Jack P. Shonkoff

Jack P. Shonkoff is Professor of Child Health and Development and Founding Director of the Center on the Developing Child at Harvard University. He served as Chair of the Committee on Integrating the Science of Early Childhood Development for the Institute of Medicine and the National Research Council of the National Academy of Sciences, which produced a landmark report entitled, From Neurons to Neighborhoods: The Science of Early Childhood Development. Under the auspices of the National Academies, he served as Chair of the Board on Children, Youth, and Families, and as a member of the Panel on Child Care Policy, the Committee on Assessment of Family Violence Interventions, and the Roundtable on Head Start Research. He was a member of the MacArthur Research Network on Early Experience and Brain Development. He has received multiple honors, including election to the Institute of Medicine, appointment as a National Associate of the National Academies for his “extraordinary” contributions to the National Academy of Sciences, and the C. Anderson Aldrich Award in Child Development from the American Academy of Pediatrics. He has authored more than 130 publications and served on the editorial boards of a number of scholarly journals, including Child Development. Prior to his current position, he was the Samuel F. and Rose B. Gingold Professor of Human Development and Social Policy and Dean of The Heller School for Social Policy and Management at Brandeis University. He earned an M.D. from New York University School of Medicine.

Papers Published in World Economics:

Economic, Neurobiological and Behavioral Perspectives on Building America’s Future Workforce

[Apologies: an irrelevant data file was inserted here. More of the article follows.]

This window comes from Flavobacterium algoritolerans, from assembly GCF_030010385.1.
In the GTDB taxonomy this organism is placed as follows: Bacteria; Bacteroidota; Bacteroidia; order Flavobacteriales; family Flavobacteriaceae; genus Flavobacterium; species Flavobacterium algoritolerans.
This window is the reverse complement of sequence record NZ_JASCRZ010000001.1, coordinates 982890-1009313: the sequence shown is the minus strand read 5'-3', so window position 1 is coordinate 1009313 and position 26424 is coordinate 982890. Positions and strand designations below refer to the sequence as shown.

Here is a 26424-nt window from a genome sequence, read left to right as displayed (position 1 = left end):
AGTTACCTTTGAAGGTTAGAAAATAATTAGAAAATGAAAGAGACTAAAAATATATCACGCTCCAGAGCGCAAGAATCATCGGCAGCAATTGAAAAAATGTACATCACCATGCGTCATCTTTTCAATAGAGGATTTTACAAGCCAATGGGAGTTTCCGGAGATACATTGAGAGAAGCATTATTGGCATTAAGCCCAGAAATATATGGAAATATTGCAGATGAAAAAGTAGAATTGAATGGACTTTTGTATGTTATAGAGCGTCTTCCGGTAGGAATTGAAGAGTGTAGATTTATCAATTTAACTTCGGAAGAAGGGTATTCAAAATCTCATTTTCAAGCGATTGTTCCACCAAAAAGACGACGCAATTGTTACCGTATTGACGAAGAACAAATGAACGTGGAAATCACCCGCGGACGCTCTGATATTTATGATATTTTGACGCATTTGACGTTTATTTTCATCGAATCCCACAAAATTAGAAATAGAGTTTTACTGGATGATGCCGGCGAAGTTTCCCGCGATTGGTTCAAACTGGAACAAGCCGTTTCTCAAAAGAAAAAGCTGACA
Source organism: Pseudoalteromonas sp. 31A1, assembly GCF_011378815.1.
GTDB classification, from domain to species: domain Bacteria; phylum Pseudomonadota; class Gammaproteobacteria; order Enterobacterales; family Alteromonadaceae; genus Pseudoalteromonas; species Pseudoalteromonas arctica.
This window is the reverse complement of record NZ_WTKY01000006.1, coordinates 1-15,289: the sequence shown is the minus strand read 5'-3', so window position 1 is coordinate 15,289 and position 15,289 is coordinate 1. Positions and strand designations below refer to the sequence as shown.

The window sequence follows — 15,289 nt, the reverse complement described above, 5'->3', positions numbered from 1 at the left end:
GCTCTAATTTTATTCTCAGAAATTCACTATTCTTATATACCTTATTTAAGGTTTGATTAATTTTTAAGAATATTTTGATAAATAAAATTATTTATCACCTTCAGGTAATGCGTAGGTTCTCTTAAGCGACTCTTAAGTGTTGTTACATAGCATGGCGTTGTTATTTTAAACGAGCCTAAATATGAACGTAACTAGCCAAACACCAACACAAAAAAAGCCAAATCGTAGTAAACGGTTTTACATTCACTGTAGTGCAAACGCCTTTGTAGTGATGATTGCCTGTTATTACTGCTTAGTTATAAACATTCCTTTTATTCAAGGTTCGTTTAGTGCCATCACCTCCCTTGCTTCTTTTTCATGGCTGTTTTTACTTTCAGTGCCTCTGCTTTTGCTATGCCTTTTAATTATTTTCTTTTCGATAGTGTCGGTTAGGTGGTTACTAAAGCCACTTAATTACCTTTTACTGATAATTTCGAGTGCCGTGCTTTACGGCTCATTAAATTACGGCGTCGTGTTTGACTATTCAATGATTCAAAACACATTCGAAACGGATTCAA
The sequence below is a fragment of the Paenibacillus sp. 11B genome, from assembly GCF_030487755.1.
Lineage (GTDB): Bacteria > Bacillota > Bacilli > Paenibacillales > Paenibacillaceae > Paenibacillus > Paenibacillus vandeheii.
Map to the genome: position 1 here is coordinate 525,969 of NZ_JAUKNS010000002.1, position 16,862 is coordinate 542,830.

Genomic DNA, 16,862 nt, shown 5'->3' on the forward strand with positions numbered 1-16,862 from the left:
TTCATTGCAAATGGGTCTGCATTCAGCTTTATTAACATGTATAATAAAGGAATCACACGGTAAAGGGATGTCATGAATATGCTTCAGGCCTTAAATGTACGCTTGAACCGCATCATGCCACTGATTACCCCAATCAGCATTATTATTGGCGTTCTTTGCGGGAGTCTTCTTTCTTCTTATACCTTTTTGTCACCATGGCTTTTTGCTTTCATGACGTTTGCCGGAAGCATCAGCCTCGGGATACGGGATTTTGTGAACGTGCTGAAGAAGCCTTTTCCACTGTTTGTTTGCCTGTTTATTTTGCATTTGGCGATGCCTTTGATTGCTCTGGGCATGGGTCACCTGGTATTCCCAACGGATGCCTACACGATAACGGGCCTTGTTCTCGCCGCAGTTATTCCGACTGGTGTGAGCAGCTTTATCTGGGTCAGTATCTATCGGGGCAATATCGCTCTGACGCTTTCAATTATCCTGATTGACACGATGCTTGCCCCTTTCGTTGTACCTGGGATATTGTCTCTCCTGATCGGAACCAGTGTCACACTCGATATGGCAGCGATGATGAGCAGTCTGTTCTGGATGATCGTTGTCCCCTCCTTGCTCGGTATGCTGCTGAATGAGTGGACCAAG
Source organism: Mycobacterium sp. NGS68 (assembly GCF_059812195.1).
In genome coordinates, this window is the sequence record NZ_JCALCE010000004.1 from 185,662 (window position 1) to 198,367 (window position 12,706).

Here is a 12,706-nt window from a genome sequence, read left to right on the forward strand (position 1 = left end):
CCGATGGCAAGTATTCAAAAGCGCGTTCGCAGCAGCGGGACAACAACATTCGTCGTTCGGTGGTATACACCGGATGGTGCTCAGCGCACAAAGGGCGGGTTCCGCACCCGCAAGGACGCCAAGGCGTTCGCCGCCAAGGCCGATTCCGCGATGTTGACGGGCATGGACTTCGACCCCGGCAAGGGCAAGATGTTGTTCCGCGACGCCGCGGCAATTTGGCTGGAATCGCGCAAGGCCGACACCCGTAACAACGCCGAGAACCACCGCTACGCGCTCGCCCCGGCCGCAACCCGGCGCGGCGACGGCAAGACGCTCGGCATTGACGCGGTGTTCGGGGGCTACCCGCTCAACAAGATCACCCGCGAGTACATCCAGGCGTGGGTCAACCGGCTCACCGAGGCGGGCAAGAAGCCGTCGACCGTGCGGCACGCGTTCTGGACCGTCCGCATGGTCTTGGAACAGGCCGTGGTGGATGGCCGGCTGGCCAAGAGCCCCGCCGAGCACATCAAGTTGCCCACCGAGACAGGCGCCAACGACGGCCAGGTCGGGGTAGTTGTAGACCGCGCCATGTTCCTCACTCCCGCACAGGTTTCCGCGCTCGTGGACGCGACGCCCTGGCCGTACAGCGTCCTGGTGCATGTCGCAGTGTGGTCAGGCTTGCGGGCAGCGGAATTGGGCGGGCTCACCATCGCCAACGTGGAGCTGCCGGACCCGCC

A growing proportion of the US workforce will have been raised in disadvantaged environments that are associated with relatively high proportions of individuals with diminished cognitive and social skills. A cross-disciplinary examination of research in economics, developmental psychology, and neurobiology reveals a striking convergence on a set of common principles that account for the potent effects of early environment on the capacity for human skill development. Central to these principles are the findings that early experiences have a uniquely powerful influence on the development of cognitive and social skills, as well as on brain architecture and neurochemistry; that both skill development and brain maturation are hierarchical processes in which higher level functions depend on, and build on, lower level functions; and that the capacity for change in the foundations of human skill development and neural circuitry is highest earlier in life and decreases over time. These findings lead to the conclusion that the most efficient strategy for strengthening the future workforce, both economically and neurobiologically, and for improving its quality of life is to invest in the environments of disadvantaged children during the early childhood years.

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